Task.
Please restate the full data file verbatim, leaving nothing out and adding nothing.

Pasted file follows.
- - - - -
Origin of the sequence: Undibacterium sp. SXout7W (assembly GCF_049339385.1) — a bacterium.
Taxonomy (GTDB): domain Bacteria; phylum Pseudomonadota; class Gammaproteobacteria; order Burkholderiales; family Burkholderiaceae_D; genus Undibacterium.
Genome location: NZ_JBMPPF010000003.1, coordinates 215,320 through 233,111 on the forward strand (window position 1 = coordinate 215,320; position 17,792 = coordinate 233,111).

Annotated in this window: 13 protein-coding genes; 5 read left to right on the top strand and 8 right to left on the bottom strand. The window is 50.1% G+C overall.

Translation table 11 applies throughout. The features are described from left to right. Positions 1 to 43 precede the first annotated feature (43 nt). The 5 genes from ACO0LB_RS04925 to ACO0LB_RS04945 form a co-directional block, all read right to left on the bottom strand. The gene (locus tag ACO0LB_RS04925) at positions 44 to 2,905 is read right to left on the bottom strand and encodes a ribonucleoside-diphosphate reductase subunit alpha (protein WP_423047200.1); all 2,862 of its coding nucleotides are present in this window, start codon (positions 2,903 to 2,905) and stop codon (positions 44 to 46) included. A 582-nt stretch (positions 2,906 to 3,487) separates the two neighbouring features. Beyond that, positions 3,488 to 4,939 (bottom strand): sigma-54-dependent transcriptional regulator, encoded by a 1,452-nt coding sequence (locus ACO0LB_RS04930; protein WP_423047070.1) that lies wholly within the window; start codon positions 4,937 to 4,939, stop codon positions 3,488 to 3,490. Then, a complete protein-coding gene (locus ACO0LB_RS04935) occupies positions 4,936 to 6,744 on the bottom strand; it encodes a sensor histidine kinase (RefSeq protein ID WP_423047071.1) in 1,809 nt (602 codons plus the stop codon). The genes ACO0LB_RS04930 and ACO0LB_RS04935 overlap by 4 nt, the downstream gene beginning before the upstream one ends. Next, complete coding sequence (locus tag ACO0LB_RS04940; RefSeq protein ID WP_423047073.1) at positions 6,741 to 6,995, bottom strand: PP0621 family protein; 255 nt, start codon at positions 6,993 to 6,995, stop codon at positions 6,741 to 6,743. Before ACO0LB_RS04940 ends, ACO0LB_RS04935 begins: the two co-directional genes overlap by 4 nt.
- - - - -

Origin of the sequence: Undibacterium sp. SXout7W (assembly GCF_049339385.1) — a bacterium.
Taxonomy (GTDB): domain Bacteria; phylum Pseudomonadota; class Gammaproteobacteria; order Burkholderiales; family Burkholderiaceae_D; genus Undibacterium.
Genome location: NZ_JBMPPF010000003.1, coordinates 215,320 through 233,111 on the forward strand (window position 1 = coordinate 215,320; position 17,792 = coordinate 233,111).

Annotated in this window: 13 protein-coding genes; 5 read left to right on the top strand and 8 right to left on the bottom strand. The window is 50.1% G+C overall.

Translation table 11 applies throughout. The features are described from left to right. Positions 1 to 43 precede the first annotated feature (43 nt). The 5 genes from ACO0LB_RS04925 to ACO0LB_RS04945 form a co-directional block, all read right to left on the bottom strand. The gene (locus tag ACO0LB_RS04925) at positions 44 to 2,905 is read right to left on the bottom strand and encodes a ribonucleoside-diphosphate reductase subunit alpha (protein WP_423047200.1); all 2,862 of its coding nucleotides are present in this window, start codon (positions 2,903 to 2,905) and stop codon (positions 44 to 46) included. A 582-nt stretch (positions 2,906 to 3,487) separates the two neighbouring features. Beyond that, positions 3,488 to 4,939 (bottom strand): sigma-54-dependent transcriptional regulator, encoded by a 1,452-nt coding sequence (locus ACO0LB_RS04930; protein WP_423047070.1) that lies wholly within the window; start codon positions 4,937 to 4,939, stop codon positions 3,488 to 3,490. Then, a complete protein-coding gene (locus ACO0LB_RS04935) occupies positions 4,936 to 6,744 on the bottom strand; it encodes a sensor histidine kinase (RefSeq protein ID WP_423047071.1) in 1,809 nt (602 codons plus the stop codon). The genes ACO0LB_RS04930 and ACO0LB_RS04935 overlap by 4 nt, the downstream gene beginning before the upstream one ends. Next, complete coding sequence (locus tag ACO0LB_RS04940; RefSeq protein ID WP_423047073.1) at positions 6,741 to 6,995, bottom strand: PP0621 family protein; 255 nt, start codon at positions 6,993 to 6,995, stop codon at positions 6,741 to 6,743. Before ACO0LB_RS04940 ends, ACO0LB_RS04935 begins: the two co-directional genes overlap by 4 nt.